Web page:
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Robotic vs. Intelligent Automation – What’s the Difference?

Robotic vs. Intelligent Automation – What’s the Difference?The development and widespread adoption of robotic process automation (RPA) technology has changed how organizations approach their business operations, particularly in terms of streamlining and scaling business processes. Given this innovation, a question that naturally arises is what does the future hold for RPA? The answer to that question is intelligent automation.

What is RPA?

In simplest of terms, RPA is an application of technology that enables people to configure computer software – or robots – to process transactions, manipulate data, trigger responses and communicate with other digital applications, programs and systems. Deloitte defines RPA as “a way to automate repetitive and often rules-based processes.”

The concept of RPA really began to gain traction during the early 2000s when, at the time, businesses had been relying on basic automation executed through software commands which followed scripted processes to perform tasks within single IT applications. RPA technology brought this to the next level by scripting tasks across several applications, enabling companies with complex infrastructures to also extract value from automation.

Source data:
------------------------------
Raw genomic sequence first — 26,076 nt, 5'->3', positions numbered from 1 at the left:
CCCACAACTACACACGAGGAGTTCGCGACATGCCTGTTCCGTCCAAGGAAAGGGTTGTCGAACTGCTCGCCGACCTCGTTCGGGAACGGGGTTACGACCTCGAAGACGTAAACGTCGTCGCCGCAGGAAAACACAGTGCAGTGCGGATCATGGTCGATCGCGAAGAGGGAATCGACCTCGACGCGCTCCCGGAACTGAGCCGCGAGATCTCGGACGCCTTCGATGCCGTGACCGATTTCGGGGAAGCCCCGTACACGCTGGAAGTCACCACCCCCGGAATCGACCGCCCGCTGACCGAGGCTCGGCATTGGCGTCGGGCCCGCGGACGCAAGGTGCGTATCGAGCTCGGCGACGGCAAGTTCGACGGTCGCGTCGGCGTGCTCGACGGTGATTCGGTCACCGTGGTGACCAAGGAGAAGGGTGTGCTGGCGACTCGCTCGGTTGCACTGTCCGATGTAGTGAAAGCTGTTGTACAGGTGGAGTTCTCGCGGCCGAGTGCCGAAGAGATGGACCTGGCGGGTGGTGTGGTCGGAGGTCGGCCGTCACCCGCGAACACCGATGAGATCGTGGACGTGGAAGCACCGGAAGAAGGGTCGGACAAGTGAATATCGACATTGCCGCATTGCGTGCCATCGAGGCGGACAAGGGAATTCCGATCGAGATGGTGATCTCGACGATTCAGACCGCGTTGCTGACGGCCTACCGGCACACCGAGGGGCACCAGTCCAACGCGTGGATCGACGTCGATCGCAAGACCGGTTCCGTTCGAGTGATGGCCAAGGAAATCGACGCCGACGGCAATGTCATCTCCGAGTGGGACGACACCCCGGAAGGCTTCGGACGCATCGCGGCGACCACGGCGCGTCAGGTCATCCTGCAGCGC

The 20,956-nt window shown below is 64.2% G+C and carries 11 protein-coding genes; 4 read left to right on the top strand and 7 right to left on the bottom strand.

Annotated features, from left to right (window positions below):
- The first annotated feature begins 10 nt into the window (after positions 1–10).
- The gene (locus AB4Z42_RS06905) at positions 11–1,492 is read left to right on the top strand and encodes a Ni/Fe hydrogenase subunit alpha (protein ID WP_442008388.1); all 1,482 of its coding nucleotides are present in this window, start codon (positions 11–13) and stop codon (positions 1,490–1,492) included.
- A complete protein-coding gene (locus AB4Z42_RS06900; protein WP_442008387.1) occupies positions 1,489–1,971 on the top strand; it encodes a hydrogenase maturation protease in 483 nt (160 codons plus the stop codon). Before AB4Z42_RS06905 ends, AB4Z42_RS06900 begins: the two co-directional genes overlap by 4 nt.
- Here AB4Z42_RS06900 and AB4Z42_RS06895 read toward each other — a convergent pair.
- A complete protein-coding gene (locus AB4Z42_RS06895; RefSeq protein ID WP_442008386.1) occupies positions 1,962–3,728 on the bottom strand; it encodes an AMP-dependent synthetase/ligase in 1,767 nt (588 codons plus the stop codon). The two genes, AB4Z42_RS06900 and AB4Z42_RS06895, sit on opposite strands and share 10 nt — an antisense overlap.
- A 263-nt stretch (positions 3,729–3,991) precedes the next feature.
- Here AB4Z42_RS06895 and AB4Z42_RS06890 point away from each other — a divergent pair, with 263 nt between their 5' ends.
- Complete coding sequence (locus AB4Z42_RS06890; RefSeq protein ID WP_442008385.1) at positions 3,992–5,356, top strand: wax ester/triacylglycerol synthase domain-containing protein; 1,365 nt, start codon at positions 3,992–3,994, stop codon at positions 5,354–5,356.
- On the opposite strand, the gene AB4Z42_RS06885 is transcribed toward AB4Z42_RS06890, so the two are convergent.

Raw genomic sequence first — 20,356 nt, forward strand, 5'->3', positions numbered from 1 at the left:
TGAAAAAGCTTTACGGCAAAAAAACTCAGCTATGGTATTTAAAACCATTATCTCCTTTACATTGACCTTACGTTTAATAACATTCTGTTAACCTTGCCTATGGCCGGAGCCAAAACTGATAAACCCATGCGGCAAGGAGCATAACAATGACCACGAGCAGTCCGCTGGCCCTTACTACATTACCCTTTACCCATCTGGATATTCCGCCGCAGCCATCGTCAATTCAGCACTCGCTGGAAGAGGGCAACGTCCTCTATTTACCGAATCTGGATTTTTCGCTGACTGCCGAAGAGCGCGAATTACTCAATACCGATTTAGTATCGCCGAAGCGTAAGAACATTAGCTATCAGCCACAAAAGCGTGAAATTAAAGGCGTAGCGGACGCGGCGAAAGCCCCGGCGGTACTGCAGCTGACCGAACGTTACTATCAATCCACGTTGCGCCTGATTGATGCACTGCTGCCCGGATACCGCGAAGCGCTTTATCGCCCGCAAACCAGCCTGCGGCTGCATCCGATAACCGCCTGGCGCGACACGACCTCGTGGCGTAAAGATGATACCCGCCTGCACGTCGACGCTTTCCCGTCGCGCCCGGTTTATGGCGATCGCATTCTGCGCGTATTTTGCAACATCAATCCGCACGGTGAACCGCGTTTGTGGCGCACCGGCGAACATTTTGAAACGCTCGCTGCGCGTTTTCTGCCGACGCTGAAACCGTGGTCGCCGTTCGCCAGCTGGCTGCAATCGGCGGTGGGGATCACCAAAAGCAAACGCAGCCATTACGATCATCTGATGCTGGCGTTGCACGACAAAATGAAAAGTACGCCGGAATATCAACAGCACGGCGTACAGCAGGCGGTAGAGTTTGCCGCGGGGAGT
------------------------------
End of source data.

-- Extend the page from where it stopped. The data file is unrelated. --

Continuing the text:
Ultimately, RPA tools are best suited for tasks, processes and workflows that have repeatable, predictable interactions with other IT applications.

What is Intelligent Automation?

The natural progression between robotic and intelligent automation has occurred over the past decade or so, and has further expanded the benefits of automation by introducing machine learning and artificial intelligence into the mix.

Unlike RPA, which is designed to automate routine, repetitive tasks, intelligent automation provides the capability to automate non-routine tasks. Furthermore, intelligent automation can tackle processes that require judgment, intuition, creativity, persuasion and problem-solving – all skills that previously required human input and intervention. It is, essentially, a cognitive technology that features human-like capabilities.

When combined with RPA technology, the resulting solution can enable organizations to harness the power of automation to streamline both routine and highly complex processes and workflows, creating an intelligent, self-driving enterprise.

Getting Started with Intelligent Automation

Whether you’re looking to simply dip your toe in or are eager to dive headfirst into intelligent automation, there’s a strategy that should be followed. Perhaps Deloitte outlined it best in their recommended five-step process, shown in the infographic below.

 

Deloitte Infographic - Getting Started with Intelligent Automation

 

Without question, intelligent automation will become an even more integral component of future business models. As a result, organizations across the globe are shifting their focus to intelligent automation solutions that can support both their current as well as their future needs and provide competitive advantage in a growing market.